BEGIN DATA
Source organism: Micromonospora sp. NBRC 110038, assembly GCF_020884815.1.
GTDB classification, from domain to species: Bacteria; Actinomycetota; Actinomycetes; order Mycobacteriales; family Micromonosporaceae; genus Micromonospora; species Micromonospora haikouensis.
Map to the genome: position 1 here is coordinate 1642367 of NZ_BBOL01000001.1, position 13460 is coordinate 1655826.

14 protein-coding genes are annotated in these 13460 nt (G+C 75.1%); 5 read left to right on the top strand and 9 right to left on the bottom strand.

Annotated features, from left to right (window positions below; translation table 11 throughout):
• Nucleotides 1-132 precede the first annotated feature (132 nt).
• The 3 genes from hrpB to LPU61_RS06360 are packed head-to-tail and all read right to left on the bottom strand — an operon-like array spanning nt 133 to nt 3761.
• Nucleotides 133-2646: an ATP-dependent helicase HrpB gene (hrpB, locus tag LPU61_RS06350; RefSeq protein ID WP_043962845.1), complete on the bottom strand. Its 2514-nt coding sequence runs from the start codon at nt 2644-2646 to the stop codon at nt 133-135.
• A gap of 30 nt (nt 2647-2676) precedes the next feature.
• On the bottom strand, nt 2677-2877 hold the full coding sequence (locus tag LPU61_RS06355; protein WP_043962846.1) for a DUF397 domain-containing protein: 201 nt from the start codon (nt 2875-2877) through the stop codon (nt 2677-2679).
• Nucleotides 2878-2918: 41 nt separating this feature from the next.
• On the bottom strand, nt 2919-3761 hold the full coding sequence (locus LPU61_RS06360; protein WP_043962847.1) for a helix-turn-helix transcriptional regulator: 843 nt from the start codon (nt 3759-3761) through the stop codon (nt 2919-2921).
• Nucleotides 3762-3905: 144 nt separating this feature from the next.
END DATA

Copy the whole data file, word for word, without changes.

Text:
Source organism: Micromonospora sp. NBRC 110038, assembly GCF_020884815.1.
GTDB classification, from domain to species: Bacteria; Actinomycetota; Actinomycetes; order Mycobacteriales; family Micromonosporaceae; genus Micromonospora; species Micromonospora haikouensis.
Map to the genome: position 1 here is coordinate 1642367 of NZ_BBOL01000001.1, position 13460 is coordinate 1655826.

14 protein-coding genes are annotated in these 13460 nt (G+C 75.1%); 5 read left to right on the top strand and 9 right to left on the bottom strand.

Annotated features, from left to right (window positions below; translation table 11 throughout):
• Nucleotides 1-132 precede the first annotated feature (132 nt).
• The 3 genes from hrpB to LPU61_RS06360 are packed head-to-tail and all read right to left on the bottom strand — an operon-like array spanning nt 133 to nt 3761.
• Nucleotides 133-2646: an ATP-dependent helicase HrpB gene (hrpB, locus tag LPU61_RS06350; RefSeq protein ID WP_043962845.1), complete on the bottom strand. Its 2514-nt coding sequence runs from the start codon at nt 2644-2646 to the stop codon at nt 133-135.
• A gap of 30 nt (nt 2647-2676) precedes the next feature.
• On the bottom strand, nt 2677-2877 hold the full coding sequence (locus tag LPU61_RS06355; protein WP_043962846.1) for a DUF397 domain-containing protein: 201 nt from the start codon (nt 2875-2877) through the stop codon (nt 2677-2679).
• Nucleotides 2878-2918: 41 nt separating this feature from the next.
• On the bottom strand, nt 2919-3761 hold the full coding sequence (locus LPU61_RS06360; protein WP_043962847.1) for a helix-turn-helix transcriptional regulator: 843 nt from the start codon (nt 3759-3761) through the stop codon (nt 2919-2921).
• Nucleotides 3762-3905: 144 nt separating this feature from the next.